[Openmcl-devel] Quick HW question...

Spires, Shannon V svspire at sandia.gov
Wed Nov 17 17:47:07 UTC 2010

On Nov 16, 2010, at 1:10 PM, Jon Anthony wrote:

On Tue, 2010-11-16 at 11:30 -0700, Spires, Shannon V wrote:

But how do you even write clever cache-aware code in Lisp? Lisp is a pointer-following language with garbage collection; Lisp data is a dynamic graph where the nodes point all over the place and are constantly moving around. A C program is more like one big node: Its data is all in one place and it doesn't move around. Modern cache architectures were built with C-like programs in mind; they're hell for Lisp.

This sounds off to me on a few counts: Typical C programs have loads of
(manual) allocated ("pointer data") and the RTS managers for this are
not necessarily good and can lead to a lot of fragmentation.  Lisp (and
other expected GC languages) can and do bring all the live stuff
together in a smaller space (after collection).  Compacting collectors
(CCL) should typically be even better at this as "old" live things never
need to move.

Both larger C and Lisp (and for that matter more or less anything else)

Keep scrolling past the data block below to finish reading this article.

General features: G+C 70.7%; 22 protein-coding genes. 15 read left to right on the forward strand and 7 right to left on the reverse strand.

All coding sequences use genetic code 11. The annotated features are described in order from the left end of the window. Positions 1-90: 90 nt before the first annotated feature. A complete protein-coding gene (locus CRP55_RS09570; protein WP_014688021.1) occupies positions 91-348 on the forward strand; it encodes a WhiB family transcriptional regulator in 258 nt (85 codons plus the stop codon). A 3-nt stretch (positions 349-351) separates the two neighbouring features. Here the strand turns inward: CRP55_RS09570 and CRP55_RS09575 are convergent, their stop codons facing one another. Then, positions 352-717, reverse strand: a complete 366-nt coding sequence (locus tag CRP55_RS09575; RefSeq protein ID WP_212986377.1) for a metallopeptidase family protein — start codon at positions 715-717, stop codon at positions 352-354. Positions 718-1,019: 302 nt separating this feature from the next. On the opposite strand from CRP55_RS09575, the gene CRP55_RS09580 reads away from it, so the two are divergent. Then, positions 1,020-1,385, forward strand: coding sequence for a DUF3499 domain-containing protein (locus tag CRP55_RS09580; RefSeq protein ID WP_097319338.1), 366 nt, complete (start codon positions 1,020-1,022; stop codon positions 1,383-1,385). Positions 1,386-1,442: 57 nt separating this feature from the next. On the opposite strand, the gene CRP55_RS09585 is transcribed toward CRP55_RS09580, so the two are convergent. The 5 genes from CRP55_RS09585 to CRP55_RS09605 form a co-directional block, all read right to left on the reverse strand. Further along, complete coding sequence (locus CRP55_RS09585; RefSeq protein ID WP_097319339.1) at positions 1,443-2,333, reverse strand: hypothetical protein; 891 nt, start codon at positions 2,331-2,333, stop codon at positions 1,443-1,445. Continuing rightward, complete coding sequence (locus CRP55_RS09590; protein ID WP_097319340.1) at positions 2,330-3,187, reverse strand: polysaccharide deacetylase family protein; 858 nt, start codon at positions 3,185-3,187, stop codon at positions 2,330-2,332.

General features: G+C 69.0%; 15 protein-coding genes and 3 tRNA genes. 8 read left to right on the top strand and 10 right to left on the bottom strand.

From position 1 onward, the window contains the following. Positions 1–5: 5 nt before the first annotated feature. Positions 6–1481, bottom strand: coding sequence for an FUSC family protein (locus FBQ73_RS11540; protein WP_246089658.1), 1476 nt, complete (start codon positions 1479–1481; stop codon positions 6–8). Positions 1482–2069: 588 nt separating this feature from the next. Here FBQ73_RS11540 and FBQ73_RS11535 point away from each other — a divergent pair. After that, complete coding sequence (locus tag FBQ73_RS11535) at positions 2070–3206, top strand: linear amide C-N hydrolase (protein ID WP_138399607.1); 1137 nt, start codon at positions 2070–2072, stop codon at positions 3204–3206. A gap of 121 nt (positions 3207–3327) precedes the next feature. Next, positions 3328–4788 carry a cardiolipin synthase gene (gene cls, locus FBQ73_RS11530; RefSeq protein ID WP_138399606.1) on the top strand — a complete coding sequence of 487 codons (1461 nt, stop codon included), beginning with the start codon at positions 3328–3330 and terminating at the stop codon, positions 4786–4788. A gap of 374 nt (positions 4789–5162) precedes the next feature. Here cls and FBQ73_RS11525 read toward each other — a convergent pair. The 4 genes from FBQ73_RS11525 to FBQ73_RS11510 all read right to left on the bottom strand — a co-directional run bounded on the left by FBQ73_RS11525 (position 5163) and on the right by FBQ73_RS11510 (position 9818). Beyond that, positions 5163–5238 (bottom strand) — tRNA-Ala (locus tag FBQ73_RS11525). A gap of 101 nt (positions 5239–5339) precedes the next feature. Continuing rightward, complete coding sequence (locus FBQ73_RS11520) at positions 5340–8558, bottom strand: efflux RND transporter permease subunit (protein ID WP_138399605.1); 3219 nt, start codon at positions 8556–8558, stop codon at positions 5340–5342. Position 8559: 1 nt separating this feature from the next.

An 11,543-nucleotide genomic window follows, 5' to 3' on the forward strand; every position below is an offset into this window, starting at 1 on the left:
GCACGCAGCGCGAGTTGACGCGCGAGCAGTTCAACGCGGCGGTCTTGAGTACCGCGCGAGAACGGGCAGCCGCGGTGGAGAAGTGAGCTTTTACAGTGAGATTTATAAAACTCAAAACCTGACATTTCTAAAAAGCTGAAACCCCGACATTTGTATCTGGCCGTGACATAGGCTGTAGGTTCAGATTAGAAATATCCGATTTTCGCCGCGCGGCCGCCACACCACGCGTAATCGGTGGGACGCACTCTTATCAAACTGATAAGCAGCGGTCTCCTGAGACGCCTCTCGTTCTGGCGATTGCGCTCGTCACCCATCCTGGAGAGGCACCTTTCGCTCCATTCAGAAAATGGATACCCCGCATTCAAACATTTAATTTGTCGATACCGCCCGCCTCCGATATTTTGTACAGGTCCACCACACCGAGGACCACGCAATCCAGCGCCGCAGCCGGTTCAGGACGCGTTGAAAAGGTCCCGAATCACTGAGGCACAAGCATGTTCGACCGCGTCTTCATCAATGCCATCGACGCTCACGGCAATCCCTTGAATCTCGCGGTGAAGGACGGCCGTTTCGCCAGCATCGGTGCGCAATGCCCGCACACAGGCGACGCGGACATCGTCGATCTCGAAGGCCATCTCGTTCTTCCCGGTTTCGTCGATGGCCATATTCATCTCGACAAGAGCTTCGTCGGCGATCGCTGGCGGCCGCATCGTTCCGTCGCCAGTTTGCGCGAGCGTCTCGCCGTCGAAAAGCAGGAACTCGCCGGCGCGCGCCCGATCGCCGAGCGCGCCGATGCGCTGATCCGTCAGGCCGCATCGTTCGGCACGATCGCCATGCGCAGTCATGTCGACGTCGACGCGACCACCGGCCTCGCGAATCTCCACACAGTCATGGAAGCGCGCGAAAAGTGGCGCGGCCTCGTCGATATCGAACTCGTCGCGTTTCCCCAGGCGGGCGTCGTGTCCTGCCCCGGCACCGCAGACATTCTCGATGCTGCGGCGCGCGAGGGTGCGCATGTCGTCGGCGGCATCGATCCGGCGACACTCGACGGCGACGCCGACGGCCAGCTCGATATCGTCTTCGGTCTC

will have memory not all in "one place" but scattered all over VM.
Again due to GC, I would think it more usual for manual allocation
programs to have more locality issues.


Tim wrote:

I suspect things are much more complex than this.  Big C systems are typically doing some kind of semi-automated storage management which is either relocating things, reference counting (or perhaps some non-relocating GC), and hence chasing pointers all over the place.  Relocating garbage collectors can move things so they are close together and hence improve locality, unlike systems which don't relocate and often end up with hugely fragmented heaps.

And finally, there's another language which looks in many ways a bit like Lisp (it's garbage-collected, lots of things are pointers): Java.  There's a lot of Java out there, and the markets for it are such that I guess system-design people pay attention to performance issues.  What benefits java benefits Lisp to a great extent.

You're both right and you're both wrong. You're right in that C programs can do a lot of pointer chasing, and relocating GCs do compact memory in many Lisp systems.

You're wrong only because I was too vague in my initial comment: I'm biased toward programs that build large n-dimensional graph data structures and then grovel them, since I find those kind of problems interesting and that's what I'm paid to do. You can write those programs in any language, but I prefer Lisp. The point is that when n (the number of inherent dimensions of your data structure) is greater than 1, it's impossible to compact that data into a one-dimensional memory structure that localizes all the dimensions, no matter how smart your GC is. So for these kinds of programs, you're hosed with conventional architectures where caches are one-dimensional. Whether you're using C, Lisp, Cobol, or anything else.

Shannon Spires

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